China Ex-Food and Drug Chief Executed
The Associated Press | July 10, 2007
BEIJING -- China on Tuesday executed the former head of its food and drug watchdog who had become a symbol of the country's wide-ranging problems on product safety.
Zheng Xiaoyu's execution was confirmed by state television and the official Xinhua News Agency.
"The few corrupt officials of the (State Food and Drug Administration) are the shame of the whole system and their scandals have revealed some very serious problems," SFDA spokeswoman Yan Jiangying said at a news conference held to highlight efforts to improve China's track record on food and drug safety.
"We should seriously reflect and learn lessons from these cases. We should step up our efforts to ensure food and drug safety, which is what we are doing now and what we will do in the future," Yan said about Zheng and a separate case involving Cao Wenzhuang, the administration's former pharmaceutical registration department director.
Zheng was sentenced to death in May for taking bribes to approve an antibiotic blamed for at least 10 deaths and other substandard medicines. Cao was given a death sentence last month with a two-year reprieve for accepting bribes and dereliction of duty.
Such suspended death sentences usually are commuted to life in prison if the convict is deemed to have reformed.
Zheng's death sentence was unusually heavy even for China, believed to carry out more court-ordered executions than all other nations combined, and likely indicates the leadership's determination to confront the country's dire product safety record.
Yan said the food and drug administration was working to tighten its safety procedures and create a more transparent operating environment. But the administration acknowledged that its supervision of food and drug safety is unsatisfactory and that it has been slow to tackle the problem, but vowed to improve.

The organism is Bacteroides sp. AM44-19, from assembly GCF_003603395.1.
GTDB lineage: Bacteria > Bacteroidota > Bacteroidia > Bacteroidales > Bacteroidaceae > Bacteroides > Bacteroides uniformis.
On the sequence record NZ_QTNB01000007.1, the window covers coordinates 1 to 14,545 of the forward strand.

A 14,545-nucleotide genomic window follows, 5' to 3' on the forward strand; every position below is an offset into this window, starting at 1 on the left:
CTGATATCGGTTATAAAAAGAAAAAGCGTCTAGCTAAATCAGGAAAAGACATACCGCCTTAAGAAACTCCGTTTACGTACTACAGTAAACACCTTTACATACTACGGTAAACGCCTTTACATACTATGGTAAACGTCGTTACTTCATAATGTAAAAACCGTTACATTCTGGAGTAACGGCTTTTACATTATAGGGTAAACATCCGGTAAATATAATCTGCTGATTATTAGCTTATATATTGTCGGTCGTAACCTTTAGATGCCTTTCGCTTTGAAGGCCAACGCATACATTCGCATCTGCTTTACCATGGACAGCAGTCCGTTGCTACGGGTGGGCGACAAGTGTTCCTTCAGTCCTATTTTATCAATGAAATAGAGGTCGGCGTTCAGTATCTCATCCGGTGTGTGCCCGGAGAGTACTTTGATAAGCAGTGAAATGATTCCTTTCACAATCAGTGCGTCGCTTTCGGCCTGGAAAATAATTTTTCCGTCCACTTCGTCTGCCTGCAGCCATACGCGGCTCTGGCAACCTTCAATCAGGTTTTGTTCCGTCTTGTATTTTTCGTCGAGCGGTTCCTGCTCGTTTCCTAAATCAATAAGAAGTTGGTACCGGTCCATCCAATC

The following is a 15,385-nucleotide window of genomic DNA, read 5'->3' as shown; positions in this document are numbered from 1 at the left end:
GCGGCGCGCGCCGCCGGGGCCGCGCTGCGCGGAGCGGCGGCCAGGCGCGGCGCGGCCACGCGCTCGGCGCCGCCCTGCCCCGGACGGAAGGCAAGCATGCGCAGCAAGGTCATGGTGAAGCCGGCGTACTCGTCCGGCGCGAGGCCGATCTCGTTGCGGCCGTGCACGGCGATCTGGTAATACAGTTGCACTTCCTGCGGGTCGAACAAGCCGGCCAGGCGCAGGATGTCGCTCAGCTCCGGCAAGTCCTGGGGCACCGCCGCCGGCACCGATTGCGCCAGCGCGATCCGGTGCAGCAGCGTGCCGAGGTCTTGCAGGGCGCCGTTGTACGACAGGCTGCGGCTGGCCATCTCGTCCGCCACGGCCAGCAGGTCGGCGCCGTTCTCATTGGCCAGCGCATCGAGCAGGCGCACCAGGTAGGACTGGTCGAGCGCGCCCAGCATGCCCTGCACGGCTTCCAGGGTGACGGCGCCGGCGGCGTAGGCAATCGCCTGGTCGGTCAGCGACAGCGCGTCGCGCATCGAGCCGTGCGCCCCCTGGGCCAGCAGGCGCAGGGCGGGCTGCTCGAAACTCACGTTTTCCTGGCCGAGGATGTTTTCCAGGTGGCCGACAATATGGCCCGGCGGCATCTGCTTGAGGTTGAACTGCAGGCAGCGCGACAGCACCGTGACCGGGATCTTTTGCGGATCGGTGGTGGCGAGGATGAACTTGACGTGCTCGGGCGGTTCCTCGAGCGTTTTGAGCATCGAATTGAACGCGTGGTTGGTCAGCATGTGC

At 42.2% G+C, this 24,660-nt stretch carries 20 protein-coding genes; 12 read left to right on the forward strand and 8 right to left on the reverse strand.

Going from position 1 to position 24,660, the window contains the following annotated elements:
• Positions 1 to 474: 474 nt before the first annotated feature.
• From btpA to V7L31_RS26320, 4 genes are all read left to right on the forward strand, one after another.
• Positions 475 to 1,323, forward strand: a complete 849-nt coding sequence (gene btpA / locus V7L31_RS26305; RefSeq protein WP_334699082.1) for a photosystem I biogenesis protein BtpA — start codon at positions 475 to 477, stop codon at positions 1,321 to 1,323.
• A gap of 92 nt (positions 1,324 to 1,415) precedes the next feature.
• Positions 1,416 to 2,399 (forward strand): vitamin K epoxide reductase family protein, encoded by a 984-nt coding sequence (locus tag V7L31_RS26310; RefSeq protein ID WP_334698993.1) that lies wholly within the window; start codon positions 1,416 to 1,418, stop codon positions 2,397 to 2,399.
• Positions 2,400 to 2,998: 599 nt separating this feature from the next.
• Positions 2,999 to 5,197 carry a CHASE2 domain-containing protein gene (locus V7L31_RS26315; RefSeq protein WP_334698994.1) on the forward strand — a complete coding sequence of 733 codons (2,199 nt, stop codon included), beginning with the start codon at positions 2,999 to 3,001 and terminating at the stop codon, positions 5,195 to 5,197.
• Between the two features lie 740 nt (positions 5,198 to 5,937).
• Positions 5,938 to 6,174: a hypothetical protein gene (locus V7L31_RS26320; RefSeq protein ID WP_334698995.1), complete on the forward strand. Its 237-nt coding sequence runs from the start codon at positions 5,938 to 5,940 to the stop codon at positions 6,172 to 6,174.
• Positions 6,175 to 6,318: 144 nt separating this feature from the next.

"As a developing country, China's current food and drug safety situation is not very satisfactory because supervision of food and drug safety started late. Its foundation is weak so the supervision of food and drug safety is not easy," it said in a statement at the start of the news conference.
China has been under pressure domestically and internationally to improve its quality controls after a series of health scares attributed to substandard Chinese products, including exported tainted food and fake drugs.
Chinese officials already have said the country faces social unrest and a further tarnished image abroad unless it improves the quality and safety of its food and medicine.
The industry regulator, the State Food and Drug Administration, has announced a series of measures to tighten safety controls and closed factories where illegal chemicals or other problems were found.
Fears abroad over Chinese-made products were sparked last year by the deaths of dozens of people in Panama who took medicine contaminated with diethylene glycol imported from China. It was passed off as harmless glycerin.
In North America earlier this year, pet food containing Chinese wheat gluten tainted with the chemical melamine was blamed for the deaths of dogs and cats.
Since then, U.S. authorities have turned away or recalled toxic fish, juice containing unsafe color additives and popular toy trains decorated with lead paint.
Chinese-made toothpaste also has been banned in a handful of countries due to its content of diethylene glycol. However, there have been no reports of health problems stemming from the product. China has no guideline banning the chemical in toothpaste, and the government says it is harmless in small amounts.
The list of food scares within China over the past year includes drug-tainted fish, banned Sudan dye used to color egg yolks red, and pork tainted with clenbuterol, a banned feed additive.
China also has stepped up its inspections of imported products and said some U.S. products are not safe.
In the latest case, the official Xinhua News Agency reported Tuesday that a shipment of sugar-free drink mix from the United States had been rejected for having too much red dye.
Last week, China's food safety watchdog said almost 20 percent of products made for consumption within China were found to be substandard in the first half of 2007. Canned and preserved fruit and dried fish were the most problematic, primarily because of excessive bacteria and additives, the agency said.
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